Picturing the Netherlandish Canon, The Courtauld Institute of Art




Poem to the Lovers and Admirers of Pictures


View this print in greater detail

Next print
Overview of prints






5. Poem to the Lovers and Admirers of Pictures

Etching and engraving
19.5 x 12.2 cm

Transcription:

PICTURÆ AMATORIBUS, ADMIRATORIBUSQ.

Cúm Tabulas multúm miramur imagine pictas
     Exhibuit variâ quas bene docta manus :
Mirificé omnigeno & laeto quae ducta colore
     Cúm pascunt multúm mentem, animum atque oculos;
PICTORES ipsos etiam spectasse voluptas,
     Qui fingunt, pingunt non sine judicio.
Pictores sunt hîc varii : labor omnibus idem
     Non est, delectat quod variúmque novum.
Omnibus haud idem genius.  placet ille Colore,
     Vmbris : hic gratis floribus, Arboribus.
Agros scité alter Pingit, tumida Aequora, Rupes :
     Vrbibus ast alter clarus, Imaginibus.
Omnes ferme Hi sunt peperit quos Belgica, mater
     Artificum : ingenio cedere turpe putat.
Hos inter quosdam celebravit maximus olim
     Pictorum Censor carmine Lampsonius.
Quosdam etiam immistos Belgis spectare licebit.
     Forté alios plures nostra datura manus.
Felix ô seclum, quo rursus vivit Apelles,
     Quo Zeuxis, Phidias vivit et ipse Myron.

                                                            HENR. HONDIVS
Translation:

TO THE LOVERS AND ADMIRERS OF PICTURES

Since we greatly admire pictures painted with varied images, which [pictures] the well-taught hand presents, and which, wonderfully drawn with every sort of joyful colour, greatly nourish the mind, the spirit and the eyes, it is also a pleasure to look at the PAINTERS themselves, who make and paint, not without discernment.  Here are various painters: not all have the same task, because what is new and varied pleases.1   All do not have the same genius.  One gives pleasure with colour [and] shades; another with pleasant flowers [and] trees.  [Yet] another skilfully paints fields, the swelling sea [and] rocks, [while] another is famous for cities [and] images.2   Almost all these are those3 that Belgium, mother of artists, brought forth: she thought it disgraceful to yield4 [to other nations] in genius.  Among these, Lampsonius, the greatest censor of painters,5 once celebrated some in verse.  You will also be able to see certain men mixed in with the Belgians.  Perhaps our hand will produce some more.  O happy age, in which Apelles lives again, in which Zeuxis, Phidias and Myron himself live.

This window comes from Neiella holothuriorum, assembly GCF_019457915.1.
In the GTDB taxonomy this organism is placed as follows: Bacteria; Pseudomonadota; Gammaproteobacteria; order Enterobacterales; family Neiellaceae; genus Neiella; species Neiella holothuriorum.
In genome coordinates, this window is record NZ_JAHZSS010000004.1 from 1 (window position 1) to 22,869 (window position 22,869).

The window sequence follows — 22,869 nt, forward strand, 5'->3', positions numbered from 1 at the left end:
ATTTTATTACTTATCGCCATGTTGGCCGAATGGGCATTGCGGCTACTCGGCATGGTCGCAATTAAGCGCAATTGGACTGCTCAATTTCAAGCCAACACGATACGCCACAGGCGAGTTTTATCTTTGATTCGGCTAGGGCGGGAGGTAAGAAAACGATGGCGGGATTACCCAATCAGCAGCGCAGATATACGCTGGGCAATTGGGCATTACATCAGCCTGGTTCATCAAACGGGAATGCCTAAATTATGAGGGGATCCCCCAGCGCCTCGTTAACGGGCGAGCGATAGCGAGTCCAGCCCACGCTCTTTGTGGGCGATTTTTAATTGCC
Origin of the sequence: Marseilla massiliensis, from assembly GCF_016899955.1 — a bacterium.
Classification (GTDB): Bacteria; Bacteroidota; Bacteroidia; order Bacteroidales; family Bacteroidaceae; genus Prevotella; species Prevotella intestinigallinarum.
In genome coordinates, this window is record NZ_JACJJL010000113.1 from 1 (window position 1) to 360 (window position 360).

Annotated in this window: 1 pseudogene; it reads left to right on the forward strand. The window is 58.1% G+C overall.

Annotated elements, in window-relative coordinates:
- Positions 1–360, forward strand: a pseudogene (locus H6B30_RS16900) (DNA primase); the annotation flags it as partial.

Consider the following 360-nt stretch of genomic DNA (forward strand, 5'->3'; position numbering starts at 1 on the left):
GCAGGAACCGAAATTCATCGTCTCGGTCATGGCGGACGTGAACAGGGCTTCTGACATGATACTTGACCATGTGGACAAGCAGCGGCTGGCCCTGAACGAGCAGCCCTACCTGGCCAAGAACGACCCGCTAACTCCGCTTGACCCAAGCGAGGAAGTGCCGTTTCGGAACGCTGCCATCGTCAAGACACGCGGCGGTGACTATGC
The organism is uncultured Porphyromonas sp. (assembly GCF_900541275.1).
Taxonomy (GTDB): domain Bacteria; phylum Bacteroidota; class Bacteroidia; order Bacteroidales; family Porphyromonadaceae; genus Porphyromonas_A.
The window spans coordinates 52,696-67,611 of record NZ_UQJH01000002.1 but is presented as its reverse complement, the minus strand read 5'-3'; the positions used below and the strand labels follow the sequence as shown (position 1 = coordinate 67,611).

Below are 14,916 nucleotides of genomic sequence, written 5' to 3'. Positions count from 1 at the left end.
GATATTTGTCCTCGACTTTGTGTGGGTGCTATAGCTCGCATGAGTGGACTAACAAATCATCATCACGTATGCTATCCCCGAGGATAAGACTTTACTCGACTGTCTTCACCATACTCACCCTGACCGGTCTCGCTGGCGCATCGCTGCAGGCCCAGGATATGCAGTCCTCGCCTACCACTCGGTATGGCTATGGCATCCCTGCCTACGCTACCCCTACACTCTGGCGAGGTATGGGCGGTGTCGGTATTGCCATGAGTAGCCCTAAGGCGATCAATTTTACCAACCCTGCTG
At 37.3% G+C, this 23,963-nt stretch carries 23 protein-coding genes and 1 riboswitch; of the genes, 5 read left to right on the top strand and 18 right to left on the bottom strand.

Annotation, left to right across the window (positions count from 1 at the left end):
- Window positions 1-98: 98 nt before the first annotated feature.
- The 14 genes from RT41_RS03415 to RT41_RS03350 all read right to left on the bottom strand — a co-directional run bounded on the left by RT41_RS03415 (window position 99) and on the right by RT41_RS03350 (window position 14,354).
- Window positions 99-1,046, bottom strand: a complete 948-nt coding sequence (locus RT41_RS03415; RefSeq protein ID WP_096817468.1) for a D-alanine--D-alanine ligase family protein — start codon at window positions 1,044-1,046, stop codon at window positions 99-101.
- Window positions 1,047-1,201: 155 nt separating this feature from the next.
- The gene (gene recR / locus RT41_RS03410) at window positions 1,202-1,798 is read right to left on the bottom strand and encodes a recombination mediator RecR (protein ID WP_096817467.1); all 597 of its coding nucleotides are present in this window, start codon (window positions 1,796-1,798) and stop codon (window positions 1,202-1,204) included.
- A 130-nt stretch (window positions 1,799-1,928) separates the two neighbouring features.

HENDRICK HONDIUS

Notes

1.      “quod variumque novum: “literally the solecism “what is and various new pleases”.  Cf. also note on Joachim Beuckelaer: “tabulasque culinas”.

2.      The most probable sense of “imaginibus” here is perhaps “portraits”.

3.      “Almost all these are those...”.  One could also translate “these are almost all the ones...”

4.      “ingenio cedere turpe putat”.  Cf. Anthonie Blocklandt: “Romae cedere turpe putans”.

5.      "pictorum censor" - the same expression at Karel van Mander, and the very similar "artis censori" at Jacob Binck, apparently of the author.


Bibliography